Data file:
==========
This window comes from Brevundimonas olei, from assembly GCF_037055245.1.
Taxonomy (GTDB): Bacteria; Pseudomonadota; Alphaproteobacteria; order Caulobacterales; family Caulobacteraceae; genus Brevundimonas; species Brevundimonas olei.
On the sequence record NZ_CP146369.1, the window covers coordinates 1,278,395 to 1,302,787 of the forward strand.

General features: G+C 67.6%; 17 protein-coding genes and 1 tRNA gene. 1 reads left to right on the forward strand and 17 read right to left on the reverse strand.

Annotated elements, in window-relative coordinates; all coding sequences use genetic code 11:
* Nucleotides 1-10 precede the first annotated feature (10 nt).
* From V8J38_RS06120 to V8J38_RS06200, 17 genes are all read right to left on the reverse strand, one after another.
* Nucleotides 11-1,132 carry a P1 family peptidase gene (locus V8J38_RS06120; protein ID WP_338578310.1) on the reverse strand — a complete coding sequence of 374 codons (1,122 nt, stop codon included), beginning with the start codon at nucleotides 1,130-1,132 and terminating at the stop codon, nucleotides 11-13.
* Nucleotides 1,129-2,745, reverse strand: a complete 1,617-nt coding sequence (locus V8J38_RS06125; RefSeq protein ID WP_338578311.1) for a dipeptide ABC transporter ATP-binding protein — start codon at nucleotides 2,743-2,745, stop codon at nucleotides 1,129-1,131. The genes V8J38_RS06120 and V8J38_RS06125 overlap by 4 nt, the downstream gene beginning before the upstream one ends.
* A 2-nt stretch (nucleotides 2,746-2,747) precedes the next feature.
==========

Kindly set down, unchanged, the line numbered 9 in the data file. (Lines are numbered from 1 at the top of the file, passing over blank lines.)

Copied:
* Nucleotides 1,129-2,745, reverse strand: a complete 1,617-nt coding sequence (locus V8J38_RS06125; RefSeq protein ID WP_338578311.1) for a dipeptide ABC transporter ATP-binding protein — start codon at nucleotides 2,743-2,745, stop codon at nucleotides 1,129-1,131. The genes V8J38_RS06120 and V8J38_RS06125 overlap by 4 nt, the downstream gene beginning before the upstream one ends.